@asuffield said:

     

    Actually, the voltages are more or less the same. Impedance is not a major issue unless you're trying to drive the line at the upper limits of its speed, and this is a mouse, so you won't.

     

    3.3V vs. 5V, differential vs. absolute, and even low-speed USB needs 1.5MHz bandwidth.. possible, but far off IMO :)

    I guess the hardest part is the reception of differential signals without comparator. Anyone willing to try? ,)



  •  Theres a joke:

    When a psychaiatrist does not know what to do he says "Theres a chemical imbalance".

    When a programmer does not know what to do he says "Its a timing issue".

    I guess this adds:

    When an electrical engeneer does not know what to do he says "Its buffered".



  • @dlikhten said:

    When an electrical engeneer does not know what to do he says "Its buffered".
     

    In my experience, it is usually blamed on a 'bad ground' of some variety.



  • @jjeff1 said:

    We really never tried to find out what he was talking about. He didn't work there for long.

    He obviously felt that his brilliance was being wasted...



  • If he was indeed taking electrical engineering, then maybe he was referring to the tristate buffers on a hardware bus. I guess it makes a modicum of sense - if it's in high-impedance mode, then applying 12 V instead of 5 / 3.3 / 1.5 V probably isn't going to fry anything.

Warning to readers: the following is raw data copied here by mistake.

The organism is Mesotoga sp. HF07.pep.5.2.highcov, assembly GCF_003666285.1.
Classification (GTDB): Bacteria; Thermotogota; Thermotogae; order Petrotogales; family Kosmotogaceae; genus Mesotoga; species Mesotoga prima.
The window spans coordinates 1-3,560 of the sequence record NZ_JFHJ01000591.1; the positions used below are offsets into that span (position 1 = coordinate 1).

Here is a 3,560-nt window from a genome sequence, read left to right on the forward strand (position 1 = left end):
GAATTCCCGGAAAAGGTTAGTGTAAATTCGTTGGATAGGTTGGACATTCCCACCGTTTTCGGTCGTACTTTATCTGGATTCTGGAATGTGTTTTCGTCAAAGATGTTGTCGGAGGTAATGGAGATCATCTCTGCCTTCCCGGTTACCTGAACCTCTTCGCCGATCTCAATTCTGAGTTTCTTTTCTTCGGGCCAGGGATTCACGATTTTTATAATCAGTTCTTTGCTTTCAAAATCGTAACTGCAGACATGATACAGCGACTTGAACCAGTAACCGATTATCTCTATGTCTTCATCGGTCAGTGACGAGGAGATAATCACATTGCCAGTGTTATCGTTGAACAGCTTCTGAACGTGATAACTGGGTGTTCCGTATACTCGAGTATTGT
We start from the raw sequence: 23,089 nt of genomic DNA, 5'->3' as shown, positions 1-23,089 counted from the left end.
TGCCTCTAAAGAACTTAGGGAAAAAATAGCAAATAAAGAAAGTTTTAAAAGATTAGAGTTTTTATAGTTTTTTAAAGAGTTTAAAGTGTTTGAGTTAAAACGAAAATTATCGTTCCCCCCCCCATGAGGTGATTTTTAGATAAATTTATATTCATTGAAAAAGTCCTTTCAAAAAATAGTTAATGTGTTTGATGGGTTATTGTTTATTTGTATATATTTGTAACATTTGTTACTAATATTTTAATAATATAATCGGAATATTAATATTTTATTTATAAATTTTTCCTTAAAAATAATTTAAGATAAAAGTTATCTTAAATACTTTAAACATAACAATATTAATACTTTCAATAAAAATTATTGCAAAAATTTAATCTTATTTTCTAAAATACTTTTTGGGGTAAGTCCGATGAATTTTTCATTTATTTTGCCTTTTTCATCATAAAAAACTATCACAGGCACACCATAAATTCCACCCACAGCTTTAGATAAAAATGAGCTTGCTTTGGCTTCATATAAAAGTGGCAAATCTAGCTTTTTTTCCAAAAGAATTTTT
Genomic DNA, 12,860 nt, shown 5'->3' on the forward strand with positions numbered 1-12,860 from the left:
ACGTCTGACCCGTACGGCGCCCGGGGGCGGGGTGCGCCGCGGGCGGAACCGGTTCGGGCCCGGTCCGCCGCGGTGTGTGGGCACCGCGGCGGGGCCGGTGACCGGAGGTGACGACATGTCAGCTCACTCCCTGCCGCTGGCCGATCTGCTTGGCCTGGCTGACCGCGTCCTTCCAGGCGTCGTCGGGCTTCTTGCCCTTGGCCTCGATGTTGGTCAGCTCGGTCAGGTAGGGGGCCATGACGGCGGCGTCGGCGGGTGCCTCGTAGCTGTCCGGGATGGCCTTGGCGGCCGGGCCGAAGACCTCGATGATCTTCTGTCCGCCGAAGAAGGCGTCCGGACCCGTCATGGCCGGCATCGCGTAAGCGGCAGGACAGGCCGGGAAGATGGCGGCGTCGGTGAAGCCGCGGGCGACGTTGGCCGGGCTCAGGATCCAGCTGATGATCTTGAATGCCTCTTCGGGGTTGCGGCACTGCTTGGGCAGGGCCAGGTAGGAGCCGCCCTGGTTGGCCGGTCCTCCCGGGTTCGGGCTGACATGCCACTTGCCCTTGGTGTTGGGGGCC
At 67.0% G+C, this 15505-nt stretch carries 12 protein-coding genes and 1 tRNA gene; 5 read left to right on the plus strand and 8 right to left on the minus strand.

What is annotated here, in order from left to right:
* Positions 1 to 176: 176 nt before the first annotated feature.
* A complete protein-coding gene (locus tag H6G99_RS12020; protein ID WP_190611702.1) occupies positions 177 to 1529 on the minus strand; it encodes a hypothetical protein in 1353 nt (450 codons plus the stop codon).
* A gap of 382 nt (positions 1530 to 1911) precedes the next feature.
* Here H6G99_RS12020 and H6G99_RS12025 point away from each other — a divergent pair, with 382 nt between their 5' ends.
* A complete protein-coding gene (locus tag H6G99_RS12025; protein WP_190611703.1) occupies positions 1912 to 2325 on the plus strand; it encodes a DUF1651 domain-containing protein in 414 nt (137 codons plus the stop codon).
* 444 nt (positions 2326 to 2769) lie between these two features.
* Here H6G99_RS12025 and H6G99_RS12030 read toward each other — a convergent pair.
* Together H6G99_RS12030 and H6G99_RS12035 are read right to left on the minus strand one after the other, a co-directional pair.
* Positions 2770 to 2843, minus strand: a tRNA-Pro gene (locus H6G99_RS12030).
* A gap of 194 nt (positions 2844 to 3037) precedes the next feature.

Having said that, I'm pretty sure those kinds of buffers don't apply to a CDA connector.  I've never heard of such things being buffered at all; it's the CD-ROM drive itself that does the (different kind of) buffering.

    I've also never heard of a programmer using "timing issue" as an excuse.  Every profession has one of these though.

    Doctor: It's stress.
    Psych: It's a chemical imbalance.
    Chiro: It's tendonitis.
    ENT: It's probably just a cold / the flu.
    Mechanic: Needs an alignment.
    Civil Eng: It's a defect in the material.
    Chem Eng: It's impurities in the mixture.
    Elec Eng: It's not properly grounded / it's a short.
    Comm Eng: Too much radio interference.
    Construction: It's a problem with our supplier.
    Programmer: It's a database issue.
    DBA: It's a code issue.
    Helpdesk: It's an ID10T / PEBKAC / Microsoft issue.
    Sysadmin: Cosmic Rays / Solar Flares / [insert BOFH reference here]